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antonio hernandez aguillares
Posted: Tuesday, September 14, 2021 5:05:44 PM

Rank: Newbie

Joined: 1/24/2017
Posts: 4
Neurons: 57,840
Location: Texcoco de Mora, Mexico, Mexico
Hello community, I 'should' like to ask if "should" is still used as request, nevertheless, without connoting an old-fashioned word. Because I found that on Cambridge and Oxford dictionaries show that it's only formal but not old-fashioned; however, my teacher said to me it's old-fashioned and not used anymore. Can anyone help me?

-should modal verb (WOULD)

UK formal
used instead of "would" when the subject is "I" or "we":
I should like a cup of tea before I go to bed.
I shouldn't expect you to pay, of course.- Source:https://dictionary.cambridge.org/dictionary/english/should

​-(British English, formal) used with I and we in polite requests
I should like to call my lawyer.
We should be grateful for your help.- Source:https://www.oxfordlearnersdictionaries.com/us/definition/english/should?q=should
BobShilling
Posted: Wednesday, September 15, 2021 2:07:37 AM
Rank: Advanced Member

Joined: 4/1/2018
Posts: 1,608
Neurons: 8,905
Location: Beroun, Stredocesky, Czech Republic
I still use should, but I am well past my 'best-by' date.
FounDit
Posted: Wednesday, September 15, 2021 10:58:24 AM

Rank: Advanced Member

Joined: 9/19/2011
Posts: 16,392
Neurons: 78,627
antonio hernandez aguillares wrote:
Hello community, I 'should' like to ask if "should" is still used as request, nevertheless, without connoting an old-fashioned word. Because I found that on Cambridge and Oxford dictionaries show that it's only formal but not old-fashioned; however, my teacher said to me it's old-fashioned and not used anymore. Can anyone help me?

-should modal verb (WOULD)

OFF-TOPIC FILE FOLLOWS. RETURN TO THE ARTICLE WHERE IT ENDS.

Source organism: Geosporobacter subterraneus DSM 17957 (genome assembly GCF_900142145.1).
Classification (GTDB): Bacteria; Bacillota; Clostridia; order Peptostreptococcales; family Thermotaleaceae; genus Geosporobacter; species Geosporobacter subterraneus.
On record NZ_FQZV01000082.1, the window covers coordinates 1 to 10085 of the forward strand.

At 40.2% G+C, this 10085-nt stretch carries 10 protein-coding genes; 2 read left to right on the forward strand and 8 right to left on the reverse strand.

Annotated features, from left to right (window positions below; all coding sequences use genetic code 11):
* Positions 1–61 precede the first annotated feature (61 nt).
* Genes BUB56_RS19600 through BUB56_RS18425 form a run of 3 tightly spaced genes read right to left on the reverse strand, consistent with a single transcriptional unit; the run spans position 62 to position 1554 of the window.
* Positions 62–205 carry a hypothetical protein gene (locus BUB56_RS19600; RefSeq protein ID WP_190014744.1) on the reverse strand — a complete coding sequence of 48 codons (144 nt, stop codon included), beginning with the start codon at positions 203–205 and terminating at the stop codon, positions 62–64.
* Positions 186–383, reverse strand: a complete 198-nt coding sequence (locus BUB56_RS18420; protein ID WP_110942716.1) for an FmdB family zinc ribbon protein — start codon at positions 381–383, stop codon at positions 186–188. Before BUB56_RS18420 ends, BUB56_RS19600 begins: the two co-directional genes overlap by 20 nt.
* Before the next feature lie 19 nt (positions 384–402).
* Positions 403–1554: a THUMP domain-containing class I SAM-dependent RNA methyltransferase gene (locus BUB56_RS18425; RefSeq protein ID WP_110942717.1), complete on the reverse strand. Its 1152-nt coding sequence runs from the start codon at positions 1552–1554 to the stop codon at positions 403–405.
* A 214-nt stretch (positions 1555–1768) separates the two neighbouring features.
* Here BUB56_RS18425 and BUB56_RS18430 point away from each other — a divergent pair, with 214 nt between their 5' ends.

UK formal
used instead of "would" when the subject is "I" or "we":
I should like a cup of tea before I go to bed.
I shouldn't expect you to pay, of course.- Source:https://dictionary.cambridge.org/dictionary/english/should

​-(British English, formal) used with I and we in polite requests
I should like to call my lawyer.
We should be grateful for your help.- Source:https://www.oxfordlearnersdictionaries.com/us/definition/english/should?q=should

This is something our British friends can answer better, but in AmE, you will almost never hear it said this way.
Sarrriesfan
Posted: Wednesday, September 15, 2021 12:38:19 PM

Rank: Advanced Member

Joined: 3/30/2016
Posts: 2,865
Neurons: 18,195
Location: Luton, England, United Kingdom
I would say it’s a use of word that is slightly old fashioned, but not wrong to use it, and in some contexts would be the correct form to use.

If you were being interviewed for a senior position somewhere or for entrance to Oxford, Cambridge or another good university then using should might be better.

Speaking in the pub to you mates would, more commonly used.

BobShilling
Posted: Wednesday, September 15, 2021 1:27:40 PM
Rank: Advanced Member

Joined: 4/1/2018
Posts: 1,608
Neurons: 8,905
Location: Beroun, Stredocesky, Czech Republic
Sarrriesfan wrote:

If you were being interviewed for a senior position somewhere or for entrance to Oxford, Cambridge or another good university then using should might be better.



I very much doubt that these days.
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